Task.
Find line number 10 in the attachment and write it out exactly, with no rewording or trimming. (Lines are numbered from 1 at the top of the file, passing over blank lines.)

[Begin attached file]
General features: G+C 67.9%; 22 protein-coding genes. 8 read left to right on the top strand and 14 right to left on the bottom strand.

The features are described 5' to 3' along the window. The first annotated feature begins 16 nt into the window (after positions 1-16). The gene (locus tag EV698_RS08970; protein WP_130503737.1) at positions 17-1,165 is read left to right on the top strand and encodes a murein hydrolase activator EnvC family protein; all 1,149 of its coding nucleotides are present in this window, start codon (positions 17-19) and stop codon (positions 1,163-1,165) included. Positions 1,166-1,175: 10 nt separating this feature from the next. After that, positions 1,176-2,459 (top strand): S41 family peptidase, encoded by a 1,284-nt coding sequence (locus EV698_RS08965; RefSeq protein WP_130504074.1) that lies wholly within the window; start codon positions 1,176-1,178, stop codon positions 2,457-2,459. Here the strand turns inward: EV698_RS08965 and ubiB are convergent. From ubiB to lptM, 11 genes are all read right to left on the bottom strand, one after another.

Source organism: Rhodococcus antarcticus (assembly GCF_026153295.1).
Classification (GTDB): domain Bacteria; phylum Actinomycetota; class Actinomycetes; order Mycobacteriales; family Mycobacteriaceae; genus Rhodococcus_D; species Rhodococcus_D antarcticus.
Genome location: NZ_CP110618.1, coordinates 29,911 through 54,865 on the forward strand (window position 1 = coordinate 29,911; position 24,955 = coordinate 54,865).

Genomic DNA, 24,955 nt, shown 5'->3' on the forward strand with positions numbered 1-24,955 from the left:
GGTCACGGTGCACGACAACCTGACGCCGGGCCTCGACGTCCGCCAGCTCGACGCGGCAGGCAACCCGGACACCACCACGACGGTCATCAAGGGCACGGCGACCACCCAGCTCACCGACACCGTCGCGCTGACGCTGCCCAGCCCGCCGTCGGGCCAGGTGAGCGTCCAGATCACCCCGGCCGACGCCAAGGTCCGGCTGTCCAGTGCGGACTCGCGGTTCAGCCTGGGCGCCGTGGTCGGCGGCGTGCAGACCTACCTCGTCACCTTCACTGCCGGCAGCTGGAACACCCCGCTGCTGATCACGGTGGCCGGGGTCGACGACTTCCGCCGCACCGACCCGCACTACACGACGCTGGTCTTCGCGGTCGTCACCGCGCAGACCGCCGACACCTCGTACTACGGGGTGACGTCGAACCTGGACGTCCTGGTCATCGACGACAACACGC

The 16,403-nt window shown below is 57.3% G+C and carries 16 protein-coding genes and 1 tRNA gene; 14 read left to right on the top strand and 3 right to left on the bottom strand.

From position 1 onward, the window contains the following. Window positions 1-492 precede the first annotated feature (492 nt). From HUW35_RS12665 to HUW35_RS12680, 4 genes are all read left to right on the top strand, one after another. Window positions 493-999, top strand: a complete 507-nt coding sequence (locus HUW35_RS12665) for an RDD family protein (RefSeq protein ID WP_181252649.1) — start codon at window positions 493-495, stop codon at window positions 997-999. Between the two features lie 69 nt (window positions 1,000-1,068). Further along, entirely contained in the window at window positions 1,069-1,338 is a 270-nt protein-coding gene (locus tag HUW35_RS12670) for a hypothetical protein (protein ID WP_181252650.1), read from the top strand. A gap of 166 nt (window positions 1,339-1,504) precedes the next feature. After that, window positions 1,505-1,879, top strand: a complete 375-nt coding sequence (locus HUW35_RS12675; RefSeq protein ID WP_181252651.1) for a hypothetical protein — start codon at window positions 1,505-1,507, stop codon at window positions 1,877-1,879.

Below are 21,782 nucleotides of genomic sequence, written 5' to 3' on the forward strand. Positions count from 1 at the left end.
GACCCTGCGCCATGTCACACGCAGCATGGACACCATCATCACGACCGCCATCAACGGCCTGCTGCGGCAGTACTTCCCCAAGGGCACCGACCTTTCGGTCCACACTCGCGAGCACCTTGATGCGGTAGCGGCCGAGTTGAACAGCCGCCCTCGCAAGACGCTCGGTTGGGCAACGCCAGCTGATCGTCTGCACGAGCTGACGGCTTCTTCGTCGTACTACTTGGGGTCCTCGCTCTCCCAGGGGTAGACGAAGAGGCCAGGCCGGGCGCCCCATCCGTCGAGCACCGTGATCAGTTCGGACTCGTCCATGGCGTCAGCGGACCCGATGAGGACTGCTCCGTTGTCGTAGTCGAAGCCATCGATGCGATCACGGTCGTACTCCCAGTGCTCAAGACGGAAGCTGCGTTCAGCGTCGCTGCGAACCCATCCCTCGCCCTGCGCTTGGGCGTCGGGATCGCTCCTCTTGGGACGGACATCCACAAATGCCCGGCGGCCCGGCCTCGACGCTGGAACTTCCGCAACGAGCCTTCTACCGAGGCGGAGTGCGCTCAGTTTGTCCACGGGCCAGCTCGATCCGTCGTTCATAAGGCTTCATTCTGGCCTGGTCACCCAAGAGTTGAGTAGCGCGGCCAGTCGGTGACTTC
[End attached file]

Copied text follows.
Below are 21,782 nucleotides of genomic sequence, written 5' to 3' on the forward strand. Positions count from 1 at the left end.